PARKERSBURG - Still chilly temperatures mean it may be several weeks before asphalt plants reopen, but crews are already patching roads and filling in potholes throughout the city.
Rick Lemley, Public Works director for the city of Parkersburg, said crews will have to wait a while longer before beginning citywide repaving projects. While temperatures are expected to increase this weekend and into next week, forecasters are warning chilly temperatures may not yet be done.
Officials have said this year's wild weather, swinging between bitter winter temperatures and spring-like highs, coupled with a mix of rain, snow and ice, have caused damage to roads throughout the region.
Photo by Michael Erb
Parkersburg street department foreman Ralph Fox heats a section of road at Second Avenue and Pickering Street for patching Thursday. City crews are still patching cracks and potholes until the weather improves and asphalt plants open, allowing for repaving of entire roads this summer.
But asphalt manufacturers can't begin producing new asphalt until the weather gets warmer and stays that way for a while. Lemley said until those plants open, paving plans are on hold.
"We won't know when we will get our asphalt until those plants are open again," he said. "Once that happens we will start making plans."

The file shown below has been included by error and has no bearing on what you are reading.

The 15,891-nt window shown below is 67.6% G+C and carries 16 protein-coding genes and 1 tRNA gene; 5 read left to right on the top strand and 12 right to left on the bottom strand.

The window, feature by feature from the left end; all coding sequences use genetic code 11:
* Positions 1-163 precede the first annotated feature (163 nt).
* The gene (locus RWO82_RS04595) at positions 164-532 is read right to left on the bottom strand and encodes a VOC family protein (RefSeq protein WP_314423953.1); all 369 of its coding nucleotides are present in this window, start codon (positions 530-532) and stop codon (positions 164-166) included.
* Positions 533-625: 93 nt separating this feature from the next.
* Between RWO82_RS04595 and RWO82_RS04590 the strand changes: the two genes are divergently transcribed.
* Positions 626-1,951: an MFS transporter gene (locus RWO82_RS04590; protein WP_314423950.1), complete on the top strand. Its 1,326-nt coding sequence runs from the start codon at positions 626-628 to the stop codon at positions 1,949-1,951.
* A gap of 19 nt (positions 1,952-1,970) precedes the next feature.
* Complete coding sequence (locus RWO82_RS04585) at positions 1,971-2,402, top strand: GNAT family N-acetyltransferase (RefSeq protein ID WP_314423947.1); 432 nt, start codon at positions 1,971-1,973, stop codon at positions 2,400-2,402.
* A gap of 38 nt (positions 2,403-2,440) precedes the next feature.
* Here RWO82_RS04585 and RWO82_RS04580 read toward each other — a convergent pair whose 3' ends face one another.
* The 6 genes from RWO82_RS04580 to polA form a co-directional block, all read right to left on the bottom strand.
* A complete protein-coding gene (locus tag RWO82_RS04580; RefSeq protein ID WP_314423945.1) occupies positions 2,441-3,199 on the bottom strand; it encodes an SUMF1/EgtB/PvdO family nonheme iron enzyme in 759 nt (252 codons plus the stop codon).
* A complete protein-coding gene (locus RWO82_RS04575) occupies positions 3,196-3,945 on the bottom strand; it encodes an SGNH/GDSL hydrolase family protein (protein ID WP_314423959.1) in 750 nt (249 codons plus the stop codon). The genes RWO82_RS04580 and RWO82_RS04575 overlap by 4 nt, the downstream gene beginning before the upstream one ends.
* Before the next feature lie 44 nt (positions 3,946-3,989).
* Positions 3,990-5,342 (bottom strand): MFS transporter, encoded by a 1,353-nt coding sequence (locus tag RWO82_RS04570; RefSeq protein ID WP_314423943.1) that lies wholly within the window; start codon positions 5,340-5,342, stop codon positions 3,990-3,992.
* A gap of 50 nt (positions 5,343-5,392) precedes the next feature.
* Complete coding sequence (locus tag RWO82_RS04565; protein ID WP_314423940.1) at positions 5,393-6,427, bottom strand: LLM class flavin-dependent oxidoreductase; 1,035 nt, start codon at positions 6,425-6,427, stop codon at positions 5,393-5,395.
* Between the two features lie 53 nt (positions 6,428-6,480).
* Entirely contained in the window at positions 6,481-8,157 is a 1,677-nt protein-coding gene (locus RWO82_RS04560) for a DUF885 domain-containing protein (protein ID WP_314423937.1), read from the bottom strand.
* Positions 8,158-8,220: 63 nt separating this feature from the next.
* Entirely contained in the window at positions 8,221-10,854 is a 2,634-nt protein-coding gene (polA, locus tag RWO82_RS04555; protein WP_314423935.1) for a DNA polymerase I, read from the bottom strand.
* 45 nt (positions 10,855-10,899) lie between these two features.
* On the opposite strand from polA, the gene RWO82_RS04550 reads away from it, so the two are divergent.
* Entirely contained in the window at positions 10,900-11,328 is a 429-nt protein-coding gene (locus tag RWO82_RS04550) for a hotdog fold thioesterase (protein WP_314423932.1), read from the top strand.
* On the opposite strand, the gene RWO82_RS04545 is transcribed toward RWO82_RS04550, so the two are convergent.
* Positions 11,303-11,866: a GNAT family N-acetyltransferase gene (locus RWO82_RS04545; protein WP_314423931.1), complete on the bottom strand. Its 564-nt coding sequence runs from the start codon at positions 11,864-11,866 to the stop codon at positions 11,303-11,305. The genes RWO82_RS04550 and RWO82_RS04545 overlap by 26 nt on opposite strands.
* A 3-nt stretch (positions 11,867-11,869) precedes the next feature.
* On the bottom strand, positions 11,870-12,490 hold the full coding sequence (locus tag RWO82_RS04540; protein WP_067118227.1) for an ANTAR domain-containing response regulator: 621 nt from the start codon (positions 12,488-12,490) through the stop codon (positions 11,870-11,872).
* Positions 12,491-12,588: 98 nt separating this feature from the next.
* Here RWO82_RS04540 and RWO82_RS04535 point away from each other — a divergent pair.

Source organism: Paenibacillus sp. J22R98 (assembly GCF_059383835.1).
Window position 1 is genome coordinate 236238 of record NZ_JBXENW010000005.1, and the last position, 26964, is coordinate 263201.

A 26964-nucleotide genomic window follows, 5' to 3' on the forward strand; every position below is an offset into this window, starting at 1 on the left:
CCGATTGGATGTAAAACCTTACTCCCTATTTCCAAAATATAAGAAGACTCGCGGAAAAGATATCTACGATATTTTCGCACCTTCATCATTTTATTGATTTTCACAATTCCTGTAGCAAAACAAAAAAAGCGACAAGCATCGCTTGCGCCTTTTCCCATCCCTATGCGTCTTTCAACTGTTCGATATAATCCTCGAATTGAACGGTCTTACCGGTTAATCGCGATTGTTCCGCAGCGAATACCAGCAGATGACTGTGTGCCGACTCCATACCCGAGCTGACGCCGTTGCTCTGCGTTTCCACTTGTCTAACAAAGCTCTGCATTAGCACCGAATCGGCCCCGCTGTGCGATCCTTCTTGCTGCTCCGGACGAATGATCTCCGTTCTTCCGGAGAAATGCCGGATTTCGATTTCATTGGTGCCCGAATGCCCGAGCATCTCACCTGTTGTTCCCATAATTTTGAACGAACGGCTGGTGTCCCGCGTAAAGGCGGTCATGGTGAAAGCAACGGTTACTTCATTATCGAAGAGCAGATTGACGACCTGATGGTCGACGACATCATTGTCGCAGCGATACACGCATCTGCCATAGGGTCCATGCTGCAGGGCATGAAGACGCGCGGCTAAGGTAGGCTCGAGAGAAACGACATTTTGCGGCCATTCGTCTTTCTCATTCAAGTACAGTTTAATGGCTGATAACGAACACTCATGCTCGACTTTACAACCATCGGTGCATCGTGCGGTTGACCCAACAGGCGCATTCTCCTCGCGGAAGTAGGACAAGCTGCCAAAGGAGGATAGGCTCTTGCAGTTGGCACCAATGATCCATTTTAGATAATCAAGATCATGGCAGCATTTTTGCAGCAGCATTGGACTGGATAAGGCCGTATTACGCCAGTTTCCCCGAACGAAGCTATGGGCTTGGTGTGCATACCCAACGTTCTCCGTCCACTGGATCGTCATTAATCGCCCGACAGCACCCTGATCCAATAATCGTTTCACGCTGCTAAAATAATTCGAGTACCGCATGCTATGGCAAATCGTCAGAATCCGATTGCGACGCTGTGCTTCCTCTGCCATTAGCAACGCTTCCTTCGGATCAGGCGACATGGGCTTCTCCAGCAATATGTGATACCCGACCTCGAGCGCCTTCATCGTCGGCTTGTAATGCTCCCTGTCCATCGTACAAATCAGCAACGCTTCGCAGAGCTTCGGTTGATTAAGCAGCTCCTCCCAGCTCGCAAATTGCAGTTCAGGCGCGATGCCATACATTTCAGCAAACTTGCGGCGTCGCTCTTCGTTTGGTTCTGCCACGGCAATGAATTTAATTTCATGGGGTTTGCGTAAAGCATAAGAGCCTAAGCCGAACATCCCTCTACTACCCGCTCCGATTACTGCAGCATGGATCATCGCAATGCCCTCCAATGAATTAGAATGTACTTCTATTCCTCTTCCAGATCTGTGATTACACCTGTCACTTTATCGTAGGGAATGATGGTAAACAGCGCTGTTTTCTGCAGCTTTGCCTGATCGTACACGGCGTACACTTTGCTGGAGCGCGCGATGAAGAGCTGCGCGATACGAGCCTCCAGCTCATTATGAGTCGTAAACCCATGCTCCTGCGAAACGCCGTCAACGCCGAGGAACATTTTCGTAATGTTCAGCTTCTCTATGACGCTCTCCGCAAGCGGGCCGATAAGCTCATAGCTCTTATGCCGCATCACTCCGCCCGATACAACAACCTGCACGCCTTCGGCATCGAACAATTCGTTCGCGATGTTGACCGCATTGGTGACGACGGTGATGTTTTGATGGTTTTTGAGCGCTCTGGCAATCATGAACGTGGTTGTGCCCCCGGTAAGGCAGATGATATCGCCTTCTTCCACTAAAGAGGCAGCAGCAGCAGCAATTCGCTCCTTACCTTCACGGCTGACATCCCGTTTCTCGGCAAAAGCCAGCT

But Lemley said patching happens throughout the year regardless of weather. Crews use different techniques to repair roads during the summer months.
One of the department's newest machines is an asphalt reclaimer. The city purchased the unit in 2010, and officials said it has served them well.
"We're satisfied with what it does," Lemley said. "It helps us get areas patched quickly."
The machine, which operates on propane, heats a 6-by-8 foot section of asphalt, making it malleable for workers to dig up the patch with a shovel. The old asphalt is blended with a small amount of new mix and put back down. The patch is refilled with the existing asphalt.
"If it is just cracks in the road, we can heat that, grade it and rake it to get it smooth again," said street crew foreman Ralph Fox. "If there is a pothole, we can use the recycled asphalt to fill that in."
Fox said the melting process takes about 15 minutes per patch and welds the new asphalt to the old, making it seamless.
"It allows us to recycle the blacktop and make it look new," he said.
Crews also use a cold mix of asphalt to fill in holes on busier streets. Those temporary patches last until the summer months when entire streets can be graded and repaved.
Officials said the streets in most need of repair are often owned by the state. These heavily traveled roads tend to receive more wear and tear, and state crews plan repairs for blocks of time, so it may seem longer before those streets are repaired and repaved.